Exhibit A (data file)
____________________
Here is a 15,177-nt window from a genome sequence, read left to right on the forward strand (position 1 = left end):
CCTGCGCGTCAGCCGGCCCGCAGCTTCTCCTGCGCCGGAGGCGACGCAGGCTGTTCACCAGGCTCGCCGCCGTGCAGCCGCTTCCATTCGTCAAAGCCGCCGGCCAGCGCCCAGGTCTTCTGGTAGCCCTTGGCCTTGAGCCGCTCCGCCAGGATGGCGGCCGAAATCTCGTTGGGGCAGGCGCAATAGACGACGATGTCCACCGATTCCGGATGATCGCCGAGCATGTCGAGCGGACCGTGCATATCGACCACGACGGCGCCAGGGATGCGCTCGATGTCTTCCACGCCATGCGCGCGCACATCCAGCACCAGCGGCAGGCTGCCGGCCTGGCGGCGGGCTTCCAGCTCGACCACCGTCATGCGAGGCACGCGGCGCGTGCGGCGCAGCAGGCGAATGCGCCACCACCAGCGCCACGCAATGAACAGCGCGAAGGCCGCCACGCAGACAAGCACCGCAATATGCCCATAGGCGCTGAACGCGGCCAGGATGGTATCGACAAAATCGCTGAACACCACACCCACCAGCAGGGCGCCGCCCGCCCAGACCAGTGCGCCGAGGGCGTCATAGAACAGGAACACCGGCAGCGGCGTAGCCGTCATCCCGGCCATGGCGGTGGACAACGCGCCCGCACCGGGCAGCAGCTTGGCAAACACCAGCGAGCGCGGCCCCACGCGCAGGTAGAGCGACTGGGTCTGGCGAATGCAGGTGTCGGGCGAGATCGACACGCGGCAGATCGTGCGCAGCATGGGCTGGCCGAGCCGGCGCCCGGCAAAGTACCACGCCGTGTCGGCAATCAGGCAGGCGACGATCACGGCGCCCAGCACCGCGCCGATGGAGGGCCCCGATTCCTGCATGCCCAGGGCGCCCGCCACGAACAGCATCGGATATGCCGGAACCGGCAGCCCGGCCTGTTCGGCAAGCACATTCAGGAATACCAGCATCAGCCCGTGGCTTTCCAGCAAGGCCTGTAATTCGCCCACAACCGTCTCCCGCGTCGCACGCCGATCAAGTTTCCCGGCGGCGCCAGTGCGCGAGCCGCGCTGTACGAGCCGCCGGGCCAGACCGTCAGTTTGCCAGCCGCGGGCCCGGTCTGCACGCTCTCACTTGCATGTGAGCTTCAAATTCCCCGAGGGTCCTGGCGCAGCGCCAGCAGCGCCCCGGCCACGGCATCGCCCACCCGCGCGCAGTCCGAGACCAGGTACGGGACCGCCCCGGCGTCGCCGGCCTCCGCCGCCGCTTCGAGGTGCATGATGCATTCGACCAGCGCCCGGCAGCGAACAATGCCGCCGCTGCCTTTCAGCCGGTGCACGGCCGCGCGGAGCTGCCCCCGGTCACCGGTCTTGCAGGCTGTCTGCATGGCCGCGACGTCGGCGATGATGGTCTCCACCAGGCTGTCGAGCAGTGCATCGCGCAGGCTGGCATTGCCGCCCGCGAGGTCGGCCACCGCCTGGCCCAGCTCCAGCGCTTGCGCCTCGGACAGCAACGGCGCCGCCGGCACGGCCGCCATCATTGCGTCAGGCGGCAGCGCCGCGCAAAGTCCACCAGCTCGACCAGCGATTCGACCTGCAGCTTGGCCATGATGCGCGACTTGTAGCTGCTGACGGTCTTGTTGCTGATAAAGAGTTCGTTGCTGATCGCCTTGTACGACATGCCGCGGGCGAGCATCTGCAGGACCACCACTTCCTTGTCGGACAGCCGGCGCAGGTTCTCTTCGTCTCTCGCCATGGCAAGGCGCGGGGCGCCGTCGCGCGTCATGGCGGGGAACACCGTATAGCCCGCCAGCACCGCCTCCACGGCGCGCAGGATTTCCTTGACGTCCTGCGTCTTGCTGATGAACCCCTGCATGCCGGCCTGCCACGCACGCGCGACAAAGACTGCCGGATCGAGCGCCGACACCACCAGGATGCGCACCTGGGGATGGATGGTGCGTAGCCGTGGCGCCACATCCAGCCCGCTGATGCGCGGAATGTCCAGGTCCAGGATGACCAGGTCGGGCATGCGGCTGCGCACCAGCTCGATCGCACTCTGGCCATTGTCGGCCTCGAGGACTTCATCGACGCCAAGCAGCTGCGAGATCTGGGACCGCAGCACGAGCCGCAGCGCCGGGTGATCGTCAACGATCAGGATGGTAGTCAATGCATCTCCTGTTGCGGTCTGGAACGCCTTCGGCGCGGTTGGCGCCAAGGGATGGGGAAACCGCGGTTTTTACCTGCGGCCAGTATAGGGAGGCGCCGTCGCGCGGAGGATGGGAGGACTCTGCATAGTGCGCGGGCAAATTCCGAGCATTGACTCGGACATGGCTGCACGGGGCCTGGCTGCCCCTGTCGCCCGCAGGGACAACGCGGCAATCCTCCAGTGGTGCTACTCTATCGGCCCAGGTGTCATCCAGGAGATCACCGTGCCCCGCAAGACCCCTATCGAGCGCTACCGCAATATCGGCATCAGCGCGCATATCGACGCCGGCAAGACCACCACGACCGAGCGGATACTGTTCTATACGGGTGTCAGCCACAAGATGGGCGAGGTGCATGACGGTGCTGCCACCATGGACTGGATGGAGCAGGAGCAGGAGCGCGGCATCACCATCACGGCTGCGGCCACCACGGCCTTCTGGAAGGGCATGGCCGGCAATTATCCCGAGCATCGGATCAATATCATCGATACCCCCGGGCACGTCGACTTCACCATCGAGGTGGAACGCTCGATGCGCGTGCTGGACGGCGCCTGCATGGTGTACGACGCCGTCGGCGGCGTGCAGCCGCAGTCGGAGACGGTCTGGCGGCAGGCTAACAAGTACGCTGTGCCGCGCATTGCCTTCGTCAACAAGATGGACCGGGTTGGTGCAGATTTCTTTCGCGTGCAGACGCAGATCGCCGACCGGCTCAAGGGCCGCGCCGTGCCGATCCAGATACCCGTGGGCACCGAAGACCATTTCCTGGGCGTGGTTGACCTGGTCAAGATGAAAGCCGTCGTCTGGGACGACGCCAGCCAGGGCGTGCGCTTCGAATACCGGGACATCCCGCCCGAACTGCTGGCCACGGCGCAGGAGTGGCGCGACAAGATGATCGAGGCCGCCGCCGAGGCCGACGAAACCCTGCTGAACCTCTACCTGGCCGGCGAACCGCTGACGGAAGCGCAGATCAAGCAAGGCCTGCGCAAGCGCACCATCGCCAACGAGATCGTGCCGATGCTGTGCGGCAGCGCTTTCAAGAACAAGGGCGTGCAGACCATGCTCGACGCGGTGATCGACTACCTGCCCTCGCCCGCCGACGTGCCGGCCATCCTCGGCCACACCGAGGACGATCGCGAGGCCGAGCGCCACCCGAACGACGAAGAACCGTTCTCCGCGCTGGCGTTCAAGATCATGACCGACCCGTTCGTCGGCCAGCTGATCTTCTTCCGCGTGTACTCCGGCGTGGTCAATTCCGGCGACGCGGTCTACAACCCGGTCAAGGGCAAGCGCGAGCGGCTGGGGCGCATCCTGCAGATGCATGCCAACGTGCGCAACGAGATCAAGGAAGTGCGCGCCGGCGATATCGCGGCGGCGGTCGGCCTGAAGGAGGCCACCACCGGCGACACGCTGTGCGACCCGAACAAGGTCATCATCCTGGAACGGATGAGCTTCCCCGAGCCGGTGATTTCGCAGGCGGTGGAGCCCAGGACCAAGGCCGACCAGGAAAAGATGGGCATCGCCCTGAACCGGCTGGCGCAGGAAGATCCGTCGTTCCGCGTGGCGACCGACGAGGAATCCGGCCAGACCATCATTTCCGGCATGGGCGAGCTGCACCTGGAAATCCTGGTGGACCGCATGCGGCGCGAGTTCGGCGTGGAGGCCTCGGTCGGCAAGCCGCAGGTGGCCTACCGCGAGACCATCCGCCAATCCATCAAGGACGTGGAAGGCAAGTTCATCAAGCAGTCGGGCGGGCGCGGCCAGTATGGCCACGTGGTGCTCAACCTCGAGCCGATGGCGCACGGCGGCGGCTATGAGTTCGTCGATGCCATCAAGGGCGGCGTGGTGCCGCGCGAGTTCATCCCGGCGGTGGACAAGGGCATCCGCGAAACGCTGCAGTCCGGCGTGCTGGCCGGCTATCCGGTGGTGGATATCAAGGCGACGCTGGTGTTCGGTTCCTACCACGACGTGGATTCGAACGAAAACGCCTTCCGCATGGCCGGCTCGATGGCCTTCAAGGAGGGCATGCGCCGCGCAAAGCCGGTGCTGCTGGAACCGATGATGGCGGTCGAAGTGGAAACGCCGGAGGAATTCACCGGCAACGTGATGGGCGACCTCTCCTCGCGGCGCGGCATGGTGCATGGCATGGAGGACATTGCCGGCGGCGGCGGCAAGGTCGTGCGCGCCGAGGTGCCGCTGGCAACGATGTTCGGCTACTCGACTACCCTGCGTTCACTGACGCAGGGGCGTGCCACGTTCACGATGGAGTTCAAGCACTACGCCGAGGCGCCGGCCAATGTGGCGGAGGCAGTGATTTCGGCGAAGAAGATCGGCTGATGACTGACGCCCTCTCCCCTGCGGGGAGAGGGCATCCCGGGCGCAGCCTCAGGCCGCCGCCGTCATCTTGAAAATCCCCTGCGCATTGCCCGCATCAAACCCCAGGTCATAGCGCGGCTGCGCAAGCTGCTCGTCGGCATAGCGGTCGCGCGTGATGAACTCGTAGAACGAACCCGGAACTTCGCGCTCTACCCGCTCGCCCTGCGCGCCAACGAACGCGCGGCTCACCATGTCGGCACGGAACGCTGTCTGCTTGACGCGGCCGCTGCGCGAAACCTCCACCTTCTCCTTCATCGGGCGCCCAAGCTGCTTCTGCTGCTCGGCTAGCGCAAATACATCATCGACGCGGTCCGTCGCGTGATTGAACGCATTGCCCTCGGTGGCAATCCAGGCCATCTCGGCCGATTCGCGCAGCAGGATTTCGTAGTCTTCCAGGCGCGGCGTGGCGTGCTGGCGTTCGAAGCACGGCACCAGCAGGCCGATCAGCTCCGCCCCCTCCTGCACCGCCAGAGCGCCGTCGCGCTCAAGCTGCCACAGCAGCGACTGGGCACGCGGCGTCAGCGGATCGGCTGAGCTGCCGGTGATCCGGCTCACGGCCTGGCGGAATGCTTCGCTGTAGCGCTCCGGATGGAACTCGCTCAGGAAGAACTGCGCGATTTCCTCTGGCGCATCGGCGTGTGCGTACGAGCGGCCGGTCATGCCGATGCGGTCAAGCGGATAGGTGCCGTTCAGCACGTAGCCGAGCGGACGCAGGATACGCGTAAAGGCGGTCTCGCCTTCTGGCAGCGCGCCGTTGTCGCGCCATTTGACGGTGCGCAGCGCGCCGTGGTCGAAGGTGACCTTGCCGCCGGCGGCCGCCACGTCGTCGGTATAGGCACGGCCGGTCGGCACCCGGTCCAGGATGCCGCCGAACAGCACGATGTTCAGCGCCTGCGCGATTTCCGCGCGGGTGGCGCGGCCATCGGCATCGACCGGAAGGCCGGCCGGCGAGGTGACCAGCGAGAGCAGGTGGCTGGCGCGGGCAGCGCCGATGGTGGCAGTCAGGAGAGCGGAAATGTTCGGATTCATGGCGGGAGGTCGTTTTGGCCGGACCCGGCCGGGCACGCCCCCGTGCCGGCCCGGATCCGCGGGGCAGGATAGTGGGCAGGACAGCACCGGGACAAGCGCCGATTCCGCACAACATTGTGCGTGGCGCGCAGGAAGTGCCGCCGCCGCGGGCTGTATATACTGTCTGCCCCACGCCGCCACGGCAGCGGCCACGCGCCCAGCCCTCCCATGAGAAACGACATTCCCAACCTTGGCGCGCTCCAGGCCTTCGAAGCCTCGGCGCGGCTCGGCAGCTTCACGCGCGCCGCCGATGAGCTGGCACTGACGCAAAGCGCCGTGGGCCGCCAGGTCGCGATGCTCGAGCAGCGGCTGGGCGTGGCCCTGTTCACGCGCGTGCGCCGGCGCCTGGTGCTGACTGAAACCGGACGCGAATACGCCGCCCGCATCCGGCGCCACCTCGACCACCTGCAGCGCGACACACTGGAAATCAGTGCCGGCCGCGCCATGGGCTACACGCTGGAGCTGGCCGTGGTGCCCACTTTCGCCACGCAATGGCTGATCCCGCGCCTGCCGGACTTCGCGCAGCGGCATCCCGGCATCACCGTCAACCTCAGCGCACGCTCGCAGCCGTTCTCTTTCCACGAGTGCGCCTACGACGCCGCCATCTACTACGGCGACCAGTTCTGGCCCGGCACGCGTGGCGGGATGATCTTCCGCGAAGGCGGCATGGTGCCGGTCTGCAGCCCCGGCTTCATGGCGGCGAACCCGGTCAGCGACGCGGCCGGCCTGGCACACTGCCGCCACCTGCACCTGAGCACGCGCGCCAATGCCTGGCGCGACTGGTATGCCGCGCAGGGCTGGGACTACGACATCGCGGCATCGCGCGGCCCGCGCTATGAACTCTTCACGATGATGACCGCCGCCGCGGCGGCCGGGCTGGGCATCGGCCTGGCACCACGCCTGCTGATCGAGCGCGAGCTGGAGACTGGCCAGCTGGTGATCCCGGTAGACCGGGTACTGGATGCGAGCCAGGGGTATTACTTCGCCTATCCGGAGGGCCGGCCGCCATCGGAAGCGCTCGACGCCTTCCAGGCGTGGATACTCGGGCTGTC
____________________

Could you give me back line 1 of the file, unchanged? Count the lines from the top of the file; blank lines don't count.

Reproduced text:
Here is a 15,177-nt window from a genome sequence, read left to right on the forward strand (position 1 = left end):